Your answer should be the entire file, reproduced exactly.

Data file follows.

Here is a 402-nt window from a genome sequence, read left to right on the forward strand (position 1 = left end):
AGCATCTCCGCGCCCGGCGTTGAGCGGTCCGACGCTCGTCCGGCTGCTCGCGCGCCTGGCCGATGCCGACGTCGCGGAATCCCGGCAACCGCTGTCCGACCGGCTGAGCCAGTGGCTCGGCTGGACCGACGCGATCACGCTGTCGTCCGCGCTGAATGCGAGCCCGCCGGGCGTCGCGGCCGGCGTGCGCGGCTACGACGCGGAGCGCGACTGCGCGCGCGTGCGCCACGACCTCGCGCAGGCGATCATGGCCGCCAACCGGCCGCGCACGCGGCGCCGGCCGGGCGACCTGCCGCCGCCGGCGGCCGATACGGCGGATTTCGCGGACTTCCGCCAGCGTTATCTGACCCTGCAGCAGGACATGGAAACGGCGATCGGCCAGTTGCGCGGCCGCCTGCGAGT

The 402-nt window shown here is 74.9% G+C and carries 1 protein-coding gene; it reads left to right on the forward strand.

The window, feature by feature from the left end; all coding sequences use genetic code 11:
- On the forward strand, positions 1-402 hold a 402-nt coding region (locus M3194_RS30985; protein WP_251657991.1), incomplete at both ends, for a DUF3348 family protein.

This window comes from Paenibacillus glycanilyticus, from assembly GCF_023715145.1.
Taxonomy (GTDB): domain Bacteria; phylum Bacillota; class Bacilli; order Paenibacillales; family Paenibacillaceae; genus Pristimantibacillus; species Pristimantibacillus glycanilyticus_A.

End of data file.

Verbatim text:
Here is a 402-nt window from a genome sequence, read left to right on the forward strand (position 1 = left end):
AGCATCTCCGCGCCCGGCGTTGAGCGGTCCGACGCTCGTCCGGCTGCTCGCGCGCCTGGCCGATGCCGACGTCGCGGAATCCCGGCAACCGCTGTCCGACCGGCTGAGCCAGTGGCTCGGCTGGACCGACGCGATCACGCTGTCGTCCGCGCTGAATGCGAGCCCGCCGGGCGTCGCGGCCGGCGTGCGCGGCTACGACGCGGAGCGCGACTGCGCGCGCGTGCGCCACGACCTCGCGCAGGCGATCATGGCCGCCAACCGGCCGCGCACGCGGCGCCGGCCGGGCGACCTGCCGCCGCCGGCGGCCGATACGGCGGATTTCGCGGACTTCCGCCAGCGTTATCTGACCCTGCAGCAGGACATGGAAACGGCGATCGGCCAGTTGCGCGGCCGCCTGCGAGT

The 402-nt window shown here is 74.9% G+C and carries 1 protein-coding gene; it reads left to right on the forward strand.

The window, feature by feature from the left end; all coding sequences use genetic code 11:
- On the forward strand, positions 1-402 hold a 402-nt coding region (locus M3194_RS30985; protein WP_251657991.1), incomplete at both ends, for a DUF3348 family protein.

This window comes from Paenibacillus glycanilyticus, from assembly GCF_023715145.1.
Taxonomy (GTDB): domain Bacteria; phylum Bacillota; class Bacilli; order Paenibacillales; family Paenibacillaceae; genus Pristimantibacillus; species Pristimantibacillus glycanilyticus_A.